Cloning is a topic of much debate that has uses for good and uses that aren’t so good. Being able to clone animals with specific disease states could make it easier for researchers to tackle genetic diseases that affect animals and humans alike.
South Korean scientists have cloned cats that glow red when exposed to ultraviolet rays.
The country's Science and Technology Ministry said in Seoul on Wednesday it's an achievement that could help develop cures for human genetic diseases.
Three Turkish Angora cats born in January and February through cloning have an added gene that produces a red fluorescent protein that makes them glow in the dark.
One died at birth, but the two others survived.
The ministry said it's the first time cats have been cloned with modified genes.
The development shows that genes can be successfully inserted in the course of cloning, paving the way for producing lab cats with genetic diseases to help develop new treatments.
Scientists from Gyeongsang National University and Sunchon National University took skin cells from a cat and inserted the fluorescent gene into them before transplanting the genetically modified cells into eggs.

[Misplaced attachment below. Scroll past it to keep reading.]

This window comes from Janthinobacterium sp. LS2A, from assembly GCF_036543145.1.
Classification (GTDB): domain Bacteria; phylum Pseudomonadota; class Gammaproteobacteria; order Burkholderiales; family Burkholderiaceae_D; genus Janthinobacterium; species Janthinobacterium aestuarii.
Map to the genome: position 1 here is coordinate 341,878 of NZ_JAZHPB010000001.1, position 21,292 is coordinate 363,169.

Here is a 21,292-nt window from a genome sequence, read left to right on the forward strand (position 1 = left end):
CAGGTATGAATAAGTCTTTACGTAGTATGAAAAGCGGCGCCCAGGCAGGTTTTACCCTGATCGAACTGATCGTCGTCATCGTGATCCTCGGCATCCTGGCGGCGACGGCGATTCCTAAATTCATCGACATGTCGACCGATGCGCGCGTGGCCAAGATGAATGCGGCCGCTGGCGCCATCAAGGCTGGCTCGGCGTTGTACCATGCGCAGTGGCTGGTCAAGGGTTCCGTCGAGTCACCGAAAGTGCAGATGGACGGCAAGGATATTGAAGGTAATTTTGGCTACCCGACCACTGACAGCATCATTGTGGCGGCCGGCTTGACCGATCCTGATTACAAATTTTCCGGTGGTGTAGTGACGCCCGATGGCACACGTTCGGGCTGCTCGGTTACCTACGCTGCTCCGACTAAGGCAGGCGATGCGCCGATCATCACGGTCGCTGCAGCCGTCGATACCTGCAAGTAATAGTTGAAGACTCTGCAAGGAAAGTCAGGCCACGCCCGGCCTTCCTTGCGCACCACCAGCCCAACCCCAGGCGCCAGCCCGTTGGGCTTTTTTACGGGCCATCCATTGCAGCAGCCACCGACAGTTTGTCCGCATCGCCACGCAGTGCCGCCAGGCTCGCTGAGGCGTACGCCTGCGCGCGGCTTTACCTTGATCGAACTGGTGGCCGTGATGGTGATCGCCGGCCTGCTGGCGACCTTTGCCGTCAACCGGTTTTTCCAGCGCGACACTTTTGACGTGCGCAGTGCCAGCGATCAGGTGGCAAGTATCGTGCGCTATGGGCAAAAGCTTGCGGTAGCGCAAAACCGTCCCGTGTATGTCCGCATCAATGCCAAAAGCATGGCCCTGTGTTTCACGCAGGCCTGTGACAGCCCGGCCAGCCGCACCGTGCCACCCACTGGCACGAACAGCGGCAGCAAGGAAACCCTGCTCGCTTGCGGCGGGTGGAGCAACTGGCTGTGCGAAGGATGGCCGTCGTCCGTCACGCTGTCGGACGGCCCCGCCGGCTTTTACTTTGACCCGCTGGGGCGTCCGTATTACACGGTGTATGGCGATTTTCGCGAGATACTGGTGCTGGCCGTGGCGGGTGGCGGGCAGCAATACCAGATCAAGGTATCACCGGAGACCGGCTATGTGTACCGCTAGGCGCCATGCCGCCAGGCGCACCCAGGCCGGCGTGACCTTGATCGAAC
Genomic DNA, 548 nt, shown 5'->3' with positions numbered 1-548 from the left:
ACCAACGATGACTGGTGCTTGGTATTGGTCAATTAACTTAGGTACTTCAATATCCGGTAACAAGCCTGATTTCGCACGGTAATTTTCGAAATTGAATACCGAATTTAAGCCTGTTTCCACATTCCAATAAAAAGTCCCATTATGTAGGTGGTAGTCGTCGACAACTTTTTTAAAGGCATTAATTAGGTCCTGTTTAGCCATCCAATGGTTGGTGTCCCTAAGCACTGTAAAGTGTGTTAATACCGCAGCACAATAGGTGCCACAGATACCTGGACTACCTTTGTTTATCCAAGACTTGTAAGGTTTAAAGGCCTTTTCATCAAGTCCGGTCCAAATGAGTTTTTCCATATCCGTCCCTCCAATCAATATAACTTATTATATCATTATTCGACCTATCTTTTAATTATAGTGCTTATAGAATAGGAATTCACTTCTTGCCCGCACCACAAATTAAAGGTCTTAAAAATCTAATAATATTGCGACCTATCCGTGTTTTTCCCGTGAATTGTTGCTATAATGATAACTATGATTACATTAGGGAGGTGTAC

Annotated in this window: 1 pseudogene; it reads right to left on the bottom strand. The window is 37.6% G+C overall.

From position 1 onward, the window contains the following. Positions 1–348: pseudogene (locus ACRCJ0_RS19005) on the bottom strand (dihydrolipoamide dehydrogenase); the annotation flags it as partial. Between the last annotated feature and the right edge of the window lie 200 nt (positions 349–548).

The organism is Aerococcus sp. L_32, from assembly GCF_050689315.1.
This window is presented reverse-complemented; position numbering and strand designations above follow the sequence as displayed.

"Cats have similar genes to those of humans," said veterinary professor Kong Il-keun of Gyeongsang National University. "We can make genetically modified cats that can be used to develop new cures for genetic diseases."
Keitaro Kato, a geneticist at Kinki University in western Japan who has cloned fish, said the research could be significant if it eventually helps treat people with hereditary diseases.
"People with genetic disorders usually have to receive treatment throughout their lives that is very hard on them," Kato said. "If these results can help to make their lives easier, then I think it's a wonderful thing."
South Korea's scientific reputation suffered a heavy blow after much-hailed stem-cell breakthroughs by scientist Hwang Woo-suk were found to be faked in late 2005. He remains on trial on fraud and other charges.